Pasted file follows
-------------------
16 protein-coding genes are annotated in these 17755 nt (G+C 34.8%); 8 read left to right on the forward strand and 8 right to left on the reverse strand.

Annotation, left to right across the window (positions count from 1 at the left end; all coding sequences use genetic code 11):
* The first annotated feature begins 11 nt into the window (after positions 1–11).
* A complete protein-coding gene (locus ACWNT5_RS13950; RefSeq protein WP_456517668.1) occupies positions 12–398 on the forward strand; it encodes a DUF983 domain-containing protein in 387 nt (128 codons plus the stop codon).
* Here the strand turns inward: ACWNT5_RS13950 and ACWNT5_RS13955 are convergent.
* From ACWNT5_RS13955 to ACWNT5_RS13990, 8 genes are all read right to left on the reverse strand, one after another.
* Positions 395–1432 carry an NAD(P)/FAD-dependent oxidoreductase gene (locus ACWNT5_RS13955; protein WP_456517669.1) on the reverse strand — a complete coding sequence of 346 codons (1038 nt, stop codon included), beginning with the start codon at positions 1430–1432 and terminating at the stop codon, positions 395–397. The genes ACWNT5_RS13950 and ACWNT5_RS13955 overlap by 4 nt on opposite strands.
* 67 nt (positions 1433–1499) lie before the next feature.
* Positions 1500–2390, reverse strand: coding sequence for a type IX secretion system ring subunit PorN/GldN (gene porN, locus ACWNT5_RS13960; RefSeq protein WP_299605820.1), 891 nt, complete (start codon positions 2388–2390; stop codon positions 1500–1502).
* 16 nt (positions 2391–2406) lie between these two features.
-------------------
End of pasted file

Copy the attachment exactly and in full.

16 protein-coding genes are annotated in these 17755 nt (G+C 34.8%); 8 read left to right on the forward strand and 8 right to left on the reverse strand.

Annotation, left to right across the window (positions count from 1 at the left end; all coding sequences use genetic code 11):
* The first annotated feature begins 11 nt into the window (after positions 1–11).
* A complete protein-coding gene (locus ACWNT5_RS13950; RefSeq protein WP_456517668.1) occupies positions 12–398 on the forward strand; it encodes a DUF983 domain-containing protein in 387 nt (128 codons plus the stop codon).
* Here the strand turns inward: ACWNT5_RS13950 and ACWNT5_RS13955 are convergent.
* From ACWNT5_RS13955 to ACWNT5_RS13990, 8 genes are all read right to left on the reverse strand, one after another.
* Positions 395–1432 carry an NAD(P)/FAD-dependent oxidoreductase gene (locus ACWNT5_RS13955; protein WP_456517669.1) on the reverse strand — a complete coding sequence of 346 codons (1038 nt, stop codon included), beginning with the start codon at positions 1430–1432 and terminating at the stop codon, positions 395–397. The genes ACWNT5_RS13950 and ACWNT5_RS13955 overlap by 4 nt on opposite strands.
* 67 nt (positions 1433–1499) lie before the next feature.
* Positions 1500–2390, reverse strand: coding sequence for a type IX secretion system ring subunit PorN/GldN (gene porN, locus ACWNT5_RS13960; RefSeq protein WP_299605820.1), 891 nt, complete (start codon positions 2388–2390; stop codon positions 1500–1502).
* 16 nt (positions 2391–2406) lie between these two features.